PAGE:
The Detroit Lions – Finally A Professional Organization


So far in the NFL this year, the Chicago Bears have informed a veteran running back, Chester Taylor, that he was being released. After he had left the team facilities, he was then called back to the building by the team, who then told him it was a mistake and that he was still gainfully employed. This incident follows several other blunders by the Bears, including having 10,000 fans show up for a practice, only to turn them away when the field was deemed unsuitable, and consummating a trade with the Ravens but neglecting to tell anyone at the NFL head office about it, thus negating the trade and costing the Ravens two draft spots.

The Miami Dolphins reportedly offered their head coaching position to Jim Harbaugh at the end of the 2010 season after a whirlwind courtship. This was widely reported in the press. The only problem? They hadn’t fired their existing head coach – and have since retained him for the 2011 season.

The Cincinnati Bengals, in a fit of anger (childishness?) have refused to trade Carson Palmer, even though he has stated that he will never play for them again. Although not the quarterback he once was, he is probably worth at least a mid round draft pick. One of the reasons he is upset? The Bengals refusal to spend any money on the team. The Bengals are currently about 27 millions dollars under the cap, which is probably about the same amount that some other Bengal’s employees have paid in bail money.

Blessedly, our new-look Detroit Lions have been removed from the limelight in this regard. No doubt we have had our issues in the past – from Lions head coach Darryl Rogers famously asking “what does a guy have to do to get fired around here?” to Barry Sanders retiring on the eve of training camp, to the hiring (and extending) of a former TV announcer as your general manager. Heck, we even had an assistant coach made famous by hitting the drive through in his birthday suit.

Now I know that it is immensely popular – especially in the down years (or decades, as the case may be) – to bash our Lions and their ownership for the above incidents. To hear some people talk, William Clay Ford is the anti-Christ of sports. I have bashed him myself. I have often wondered whether this organization could ever win under the Ford family.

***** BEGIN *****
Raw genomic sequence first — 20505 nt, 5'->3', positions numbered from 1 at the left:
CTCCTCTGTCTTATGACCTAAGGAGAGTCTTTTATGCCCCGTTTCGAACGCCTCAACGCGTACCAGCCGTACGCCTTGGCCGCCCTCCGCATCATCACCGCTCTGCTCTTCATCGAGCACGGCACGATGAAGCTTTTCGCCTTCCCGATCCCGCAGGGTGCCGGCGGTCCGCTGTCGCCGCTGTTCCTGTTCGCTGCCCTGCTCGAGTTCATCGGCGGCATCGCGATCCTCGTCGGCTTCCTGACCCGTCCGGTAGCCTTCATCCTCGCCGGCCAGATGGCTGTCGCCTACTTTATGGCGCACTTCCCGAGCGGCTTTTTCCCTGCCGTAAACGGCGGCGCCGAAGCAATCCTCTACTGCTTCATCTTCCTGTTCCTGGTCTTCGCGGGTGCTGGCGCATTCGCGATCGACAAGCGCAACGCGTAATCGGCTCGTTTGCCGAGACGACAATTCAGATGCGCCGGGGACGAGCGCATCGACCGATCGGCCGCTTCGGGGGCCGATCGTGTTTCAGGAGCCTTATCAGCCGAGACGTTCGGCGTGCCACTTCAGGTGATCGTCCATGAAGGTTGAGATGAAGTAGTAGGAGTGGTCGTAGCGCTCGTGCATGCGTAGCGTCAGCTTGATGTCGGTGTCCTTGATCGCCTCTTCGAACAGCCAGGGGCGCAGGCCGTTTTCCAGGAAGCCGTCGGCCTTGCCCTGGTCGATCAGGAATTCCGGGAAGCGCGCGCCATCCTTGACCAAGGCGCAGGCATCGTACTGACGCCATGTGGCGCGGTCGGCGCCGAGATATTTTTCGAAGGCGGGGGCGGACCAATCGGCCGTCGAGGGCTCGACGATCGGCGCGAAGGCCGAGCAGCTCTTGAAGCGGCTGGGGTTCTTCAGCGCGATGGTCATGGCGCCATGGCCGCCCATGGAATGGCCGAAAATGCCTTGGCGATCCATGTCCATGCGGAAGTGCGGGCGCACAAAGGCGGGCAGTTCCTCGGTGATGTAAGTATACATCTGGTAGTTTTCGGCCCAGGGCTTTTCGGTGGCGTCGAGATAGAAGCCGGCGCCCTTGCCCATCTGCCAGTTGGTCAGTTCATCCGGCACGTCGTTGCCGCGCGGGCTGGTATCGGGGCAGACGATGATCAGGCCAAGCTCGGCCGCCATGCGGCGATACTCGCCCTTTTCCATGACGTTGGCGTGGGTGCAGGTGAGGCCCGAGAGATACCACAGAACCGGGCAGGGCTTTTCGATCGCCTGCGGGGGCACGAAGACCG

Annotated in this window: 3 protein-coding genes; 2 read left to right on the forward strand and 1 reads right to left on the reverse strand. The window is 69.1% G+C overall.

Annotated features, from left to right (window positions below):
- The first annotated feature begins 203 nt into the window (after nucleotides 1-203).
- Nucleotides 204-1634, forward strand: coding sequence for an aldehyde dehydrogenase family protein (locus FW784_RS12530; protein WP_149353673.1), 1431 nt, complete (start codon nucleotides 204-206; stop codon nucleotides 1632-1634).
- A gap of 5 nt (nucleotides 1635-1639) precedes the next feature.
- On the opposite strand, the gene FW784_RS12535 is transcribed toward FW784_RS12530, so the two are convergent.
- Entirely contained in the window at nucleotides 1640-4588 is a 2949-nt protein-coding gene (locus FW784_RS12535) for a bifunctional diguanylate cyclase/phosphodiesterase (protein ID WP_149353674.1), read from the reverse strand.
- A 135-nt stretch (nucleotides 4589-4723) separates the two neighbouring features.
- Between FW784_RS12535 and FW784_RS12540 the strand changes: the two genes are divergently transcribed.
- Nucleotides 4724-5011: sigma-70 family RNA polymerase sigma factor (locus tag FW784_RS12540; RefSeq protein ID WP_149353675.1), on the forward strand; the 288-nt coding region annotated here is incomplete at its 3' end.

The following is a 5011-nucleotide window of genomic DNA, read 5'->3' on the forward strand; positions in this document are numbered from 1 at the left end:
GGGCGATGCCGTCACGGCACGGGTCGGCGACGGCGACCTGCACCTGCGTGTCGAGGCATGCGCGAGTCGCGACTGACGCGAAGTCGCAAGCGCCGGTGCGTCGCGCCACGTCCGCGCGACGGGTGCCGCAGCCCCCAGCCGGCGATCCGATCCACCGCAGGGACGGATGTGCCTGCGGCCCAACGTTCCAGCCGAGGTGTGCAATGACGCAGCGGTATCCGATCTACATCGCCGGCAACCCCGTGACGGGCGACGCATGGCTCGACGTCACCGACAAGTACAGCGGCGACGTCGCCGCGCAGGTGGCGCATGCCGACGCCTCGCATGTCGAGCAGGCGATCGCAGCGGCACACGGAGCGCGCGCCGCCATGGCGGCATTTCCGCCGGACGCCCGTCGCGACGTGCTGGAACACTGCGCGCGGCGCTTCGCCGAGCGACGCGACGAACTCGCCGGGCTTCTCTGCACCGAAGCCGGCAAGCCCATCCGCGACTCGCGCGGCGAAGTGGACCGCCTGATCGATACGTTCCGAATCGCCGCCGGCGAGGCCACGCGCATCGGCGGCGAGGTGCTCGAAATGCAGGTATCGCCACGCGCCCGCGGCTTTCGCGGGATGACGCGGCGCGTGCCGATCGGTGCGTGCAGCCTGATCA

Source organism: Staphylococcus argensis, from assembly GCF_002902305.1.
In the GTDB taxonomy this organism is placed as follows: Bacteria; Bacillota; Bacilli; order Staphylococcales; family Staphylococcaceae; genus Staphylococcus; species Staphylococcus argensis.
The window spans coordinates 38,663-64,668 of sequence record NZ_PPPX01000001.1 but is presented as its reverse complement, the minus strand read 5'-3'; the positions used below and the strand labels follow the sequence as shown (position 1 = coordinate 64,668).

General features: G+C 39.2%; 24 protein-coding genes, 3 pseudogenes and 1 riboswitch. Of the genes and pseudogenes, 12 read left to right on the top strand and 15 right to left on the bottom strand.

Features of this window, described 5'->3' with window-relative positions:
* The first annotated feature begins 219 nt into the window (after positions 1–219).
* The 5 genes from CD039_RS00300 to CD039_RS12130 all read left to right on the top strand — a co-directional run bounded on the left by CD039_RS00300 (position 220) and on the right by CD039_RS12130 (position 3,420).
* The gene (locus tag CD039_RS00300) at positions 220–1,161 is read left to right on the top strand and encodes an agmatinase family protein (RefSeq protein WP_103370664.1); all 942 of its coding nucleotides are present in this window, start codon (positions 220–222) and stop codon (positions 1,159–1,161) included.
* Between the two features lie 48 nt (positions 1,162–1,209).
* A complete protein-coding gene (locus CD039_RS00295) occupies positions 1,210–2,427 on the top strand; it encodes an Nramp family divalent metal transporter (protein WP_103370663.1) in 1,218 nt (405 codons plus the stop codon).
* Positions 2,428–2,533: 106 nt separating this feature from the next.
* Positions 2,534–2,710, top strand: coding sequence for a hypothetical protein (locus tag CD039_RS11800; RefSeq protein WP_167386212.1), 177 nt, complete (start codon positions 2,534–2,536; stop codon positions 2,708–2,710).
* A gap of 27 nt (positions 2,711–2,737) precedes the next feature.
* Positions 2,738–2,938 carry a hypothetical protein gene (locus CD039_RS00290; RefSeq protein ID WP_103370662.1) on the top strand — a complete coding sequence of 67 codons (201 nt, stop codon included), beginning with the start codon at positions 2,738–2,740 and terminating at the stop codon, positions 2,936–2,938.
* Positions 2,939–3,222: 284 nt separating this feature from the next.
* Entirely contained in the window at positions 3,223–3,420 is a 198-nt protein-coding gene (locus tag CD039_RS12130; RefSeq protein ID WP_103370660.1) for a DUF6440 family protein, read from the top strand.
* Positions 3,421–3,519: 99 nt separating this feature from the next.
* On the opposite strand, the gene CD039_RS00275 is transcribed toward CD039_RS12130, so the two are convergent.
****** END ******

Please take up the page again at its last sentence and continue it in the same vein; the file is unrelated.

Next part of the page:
However, let’s give credit where credit is due. In some regards our ownership is perfect. They are not afraid to spend money (the Lions are only about 700k under the salary cap), they build decent facilities (Ford Field and the Allen Park practice facility are both new and world class), and they don’t meddle in the day to day affairs of the team (hello Dan Snyder). If anything they are too loyal to their employers. The only thing that could be questioned was the laissez-faire attitude they had about fielding a winning team.

I believe this attitude started to change with a simple quote in September 2008 from Bill Ford Jr., who stated “The fans deserve better, and if I had the authority, I would have fired the general manager.” That shot across the bow signaled a new era in Lions policy, and within days the SS Matt Millen was sunk. And perhaps more importantly, they made the hard call and retained a Millen hire (Martin Mayhew) to be general manager. I wouldn’t have done this myself. I would have begged Scott Pioli to leave a winning organization such as the Patriots to become the Lions general manager. I would have fired anyone associated with Matt Millen in an effort to erase the losing culture in Allen Park. And I would have been wrong.

Time will tell if the Lions, under Mayhew’s tutelage, are building a winner. It sure seems so, but the pre-season can be deceiving. But it is evident that the organization has finally reached a level of professionalism to enable a winning culture. It is evident that the Lions are no longer considered among the laughingstocks of the NFL. I, for one, am thrilled. It is a sign of a big person when they can laugh at themselves. But, in sports, it is way more fun to laugh at someone else.